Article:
The research assistant read through the transcripts and added participant numbers to ensure each woman was properly identified. All participant data were identified and organized using NVivo, version 12.0, for individual coding, and focus group discussions were maintained at a group level for group analysis. Inductive content analysis (Elo & Kyngas, 2008) was used to identify codes and categories from individual statements and group discussions. Inductive content analysis is ideal for the direct description of qualitative data to ensure that codes and categories fit the data (Sandelowski, 2000, 2010). In the preparation phase of analysis, the lead author read the full group transcripts and began to identify similarities in the discussion content. A second reading of the transcripts was used to begin to identify codes, and a third reading was used to merge similar codes into categories as the organizing step of analysis (Elo & Kyngas, 2008). A fourth reading involved an individual-level analysis whereby the transcript excerpts organized by each participant were reviewed and coded independently, then matched to the group discussions. This process was iterative, with repeated reading, reviewing, and refining of codes and categories that aligned with a data analysis spiral (Creswell & Creswell, 2018). This enabled the analysis to focus on the women’s perspectives and experiences while ensuring that the researcher’s interpretations were transparent (Sandelowski, 2000). The second author, who self-identifies as a woman and has a background in exercise science and psycho-oncology, and the third author, who self-identifies as a woman and has clinical experience in cancer rehabilitation and exercise science, provided support in the analysis process by exploring and refining the final codes and categories (i.e., serving as critical friends). Participants were also given a list of the codes and manifest content categories that emerged from the analysis for member checking and to explore the data accuracy for descriptive and interpretive validity (Sandelowski, 2000). All participants acknowledged receiving the summary, and there was no critical feedback provided during the member checking phase. This analysis process was completed for all four focus groups, and saturation was perceived based on no additional codes for peer characteristics or preferences being identified in the discussions (i.e., code saturation) and consensus among researchers about understanding all identified peer characteristics and preferences (i.e., meaning saturation) (Guest et al., 2006; Hennink et al., 2017). Code and meaning saturation were identified based on comparisons across individual- and focus group–level analyses.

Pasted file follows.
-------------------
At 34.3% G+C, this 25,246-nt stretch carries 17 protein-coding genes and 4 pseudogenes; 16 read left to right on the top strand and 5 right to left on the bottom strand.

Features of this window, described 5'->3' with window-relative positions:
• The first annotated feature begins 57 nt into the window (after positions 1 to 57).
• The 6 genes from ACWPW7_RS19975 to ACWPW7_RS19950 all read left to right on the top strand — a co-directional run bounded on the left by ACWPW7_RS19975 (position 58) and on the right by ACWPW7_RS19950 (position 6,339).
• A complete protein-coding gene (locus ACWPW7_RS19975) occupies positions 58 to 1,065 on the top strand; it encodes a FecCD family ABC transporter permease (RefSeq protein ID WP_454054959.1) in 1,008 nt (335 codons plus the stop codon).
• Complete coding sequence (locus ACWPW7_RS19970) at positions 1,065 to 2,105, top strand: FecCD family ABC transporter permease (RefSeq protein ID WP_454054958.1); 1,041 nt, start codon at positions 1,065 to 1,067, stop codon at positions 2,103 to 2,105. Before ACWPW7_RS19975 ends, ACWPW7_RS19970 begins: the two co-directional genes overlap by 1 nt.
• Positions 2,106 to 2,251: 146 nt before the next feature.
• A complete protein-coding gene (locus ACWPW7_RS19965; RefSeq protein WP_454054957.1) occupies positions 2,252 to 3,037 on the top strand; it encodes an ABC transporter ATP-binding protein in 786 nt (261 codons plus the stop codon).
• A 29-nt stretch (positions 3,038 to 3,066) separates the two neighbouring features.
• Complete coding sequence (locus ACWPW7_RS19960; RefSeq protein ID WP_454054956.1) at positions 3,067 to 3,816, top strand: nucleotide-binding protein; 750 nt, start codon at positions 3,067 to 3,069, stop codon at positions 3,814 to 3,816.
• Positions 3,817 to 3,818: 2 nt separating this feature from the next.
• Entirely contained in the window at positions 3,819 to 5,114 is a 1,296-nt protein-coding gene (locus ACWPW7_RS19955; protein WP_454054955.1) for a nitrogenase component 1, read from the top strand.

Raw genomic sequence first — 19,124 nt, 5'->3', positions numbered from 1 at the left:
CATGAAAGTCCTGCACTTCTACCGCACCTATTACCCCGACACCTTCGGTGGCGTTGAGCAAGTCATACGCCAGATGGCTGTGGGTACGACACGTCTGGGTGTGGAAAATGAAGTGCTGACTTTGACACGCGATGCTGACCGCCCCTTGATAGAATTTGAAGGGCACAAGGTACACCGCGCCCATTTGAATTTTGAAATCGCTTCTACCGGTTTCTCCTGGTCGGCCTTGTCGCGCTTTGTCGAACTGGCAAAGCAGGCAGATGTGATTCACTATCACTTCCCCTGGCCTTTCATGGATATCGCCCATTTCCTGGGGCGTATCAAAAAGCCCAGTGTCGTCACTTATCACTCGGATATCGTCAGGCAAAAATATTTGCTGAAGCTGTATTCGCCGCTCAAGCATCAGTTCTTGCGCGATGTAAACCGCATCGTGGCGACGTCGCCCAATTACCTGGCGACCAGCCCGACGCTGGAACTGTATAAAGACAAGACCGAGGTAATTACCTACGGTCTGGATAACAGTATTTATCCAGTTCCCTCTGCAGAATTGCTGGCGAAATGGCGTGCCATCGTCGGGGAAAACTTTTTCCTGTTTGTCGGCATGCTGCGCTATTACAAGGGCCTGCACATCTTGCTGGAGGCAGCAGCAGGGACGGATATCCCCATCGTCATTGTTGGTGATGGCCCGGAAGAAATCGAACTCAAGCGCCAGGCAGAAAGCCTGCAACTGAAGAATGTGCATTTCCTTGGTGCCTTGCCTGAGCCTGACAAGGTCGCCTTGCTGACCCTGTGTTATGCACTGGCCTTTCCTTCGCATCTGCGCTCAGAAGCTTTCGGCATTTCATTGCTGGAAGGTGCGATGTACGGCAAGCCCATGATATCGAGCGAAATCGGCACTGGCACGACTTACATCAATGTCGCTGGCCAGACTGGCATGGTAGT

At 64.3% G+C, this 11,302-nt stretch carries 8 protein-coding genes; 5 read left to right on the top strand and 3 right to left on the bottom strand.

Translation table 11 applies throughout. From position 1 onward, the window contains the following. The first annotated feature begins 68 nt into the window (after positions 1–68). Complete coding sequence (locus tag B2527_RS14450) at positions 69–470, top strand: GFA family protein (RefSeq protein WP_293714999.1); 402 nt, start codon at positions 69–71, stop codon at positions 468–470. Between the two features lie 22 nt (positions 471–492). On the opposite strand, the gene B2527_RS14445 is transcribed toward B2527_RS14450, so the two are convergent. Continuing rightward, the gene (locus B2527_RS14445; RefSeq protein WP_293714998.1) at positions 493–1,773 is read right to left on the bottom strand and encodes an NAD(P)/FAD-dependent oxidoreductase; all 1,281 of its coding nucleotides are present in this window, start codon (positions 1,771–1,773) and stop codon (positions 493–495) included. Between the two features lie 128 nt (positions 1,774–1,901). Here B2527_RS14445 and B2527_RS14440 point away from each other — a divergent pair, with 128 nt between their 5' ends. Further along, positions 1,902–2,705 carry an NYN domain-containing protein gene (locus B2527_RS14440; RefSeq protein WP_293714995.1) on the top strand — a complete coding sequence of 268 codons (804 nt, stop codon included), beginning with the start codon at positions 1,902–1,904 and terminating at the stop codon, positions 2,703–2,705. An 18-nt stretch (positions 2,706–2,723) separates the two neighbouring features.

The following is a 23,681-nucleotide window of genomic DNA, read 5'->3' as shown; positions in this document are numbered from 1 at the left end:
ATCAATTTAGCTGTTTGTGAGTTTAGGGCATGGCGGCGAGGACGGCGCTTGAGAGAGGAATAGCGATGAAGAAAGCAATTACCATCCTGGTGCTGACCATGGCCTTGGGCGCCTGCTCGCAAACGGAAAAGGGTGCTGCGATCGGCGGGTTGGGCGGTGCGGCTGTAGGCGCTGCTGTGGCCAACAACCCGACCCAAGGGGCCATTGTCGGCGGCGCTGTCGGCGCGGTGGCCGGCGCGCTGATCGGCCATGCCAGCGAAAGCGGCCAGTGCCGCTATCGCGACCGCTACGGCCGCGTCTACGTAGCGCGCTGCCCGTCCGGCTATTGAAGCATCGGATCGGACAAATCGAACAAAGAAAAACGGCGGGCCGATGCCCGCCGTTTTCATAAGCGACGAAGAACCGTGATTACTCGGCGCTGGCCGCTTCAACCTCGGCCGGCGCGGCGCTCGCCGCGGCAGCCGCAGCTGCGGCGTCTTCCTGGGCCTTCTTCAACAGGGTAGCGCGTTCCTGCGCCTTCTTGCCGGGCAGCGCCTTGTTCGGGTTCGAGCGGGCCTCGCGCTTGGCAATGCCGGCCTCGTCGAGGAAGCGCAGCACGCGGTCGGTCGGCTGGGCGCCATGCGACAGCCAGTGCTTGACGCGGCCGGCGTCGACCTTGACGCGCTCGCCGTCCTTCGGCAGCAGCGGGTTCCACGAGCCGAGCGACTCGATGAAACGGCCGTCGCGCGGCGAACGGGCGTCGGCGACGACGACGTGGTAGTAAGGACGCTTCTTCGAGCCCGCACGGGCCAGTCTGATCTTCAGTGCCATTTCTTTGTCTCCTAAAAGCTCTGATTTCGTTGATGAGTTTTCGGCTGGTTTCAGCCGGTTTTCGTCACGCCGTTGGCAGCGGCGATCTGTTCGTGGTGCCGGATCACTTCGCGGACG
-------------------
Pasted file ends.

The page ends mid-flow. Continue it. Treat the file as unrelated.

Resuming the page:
Study rigor was supported in ways that were consistent with qualitative description (Finlay, 2006; Sandelowski, 2010). Participants were sampled purposefully to gather broad perspectives and descriptions of the phenomenon. Rapport between the interviewer and participants was established during the study inception phase (e.g., communication, information, consent, focus group scheduling), as well as during the introduction of the focus groups as women entered the locations, made name tags, and shared brief introductions. This latter step of participant introductions also helped build rapport among the participants. A trusting relationship was developed between the participants and the researchers through willingness to exchange information, expression of compassion and empathy during the discussions, and prolonged engagement with the discussions taking place as long as the natural dialogue occurred. Strategies of member checking and critical friends were used for verification of data accuracy and transparency. Direct quotes were used to represent the data gathered from the participants themselves, and an audit trail was used to document the data collection and analysis process.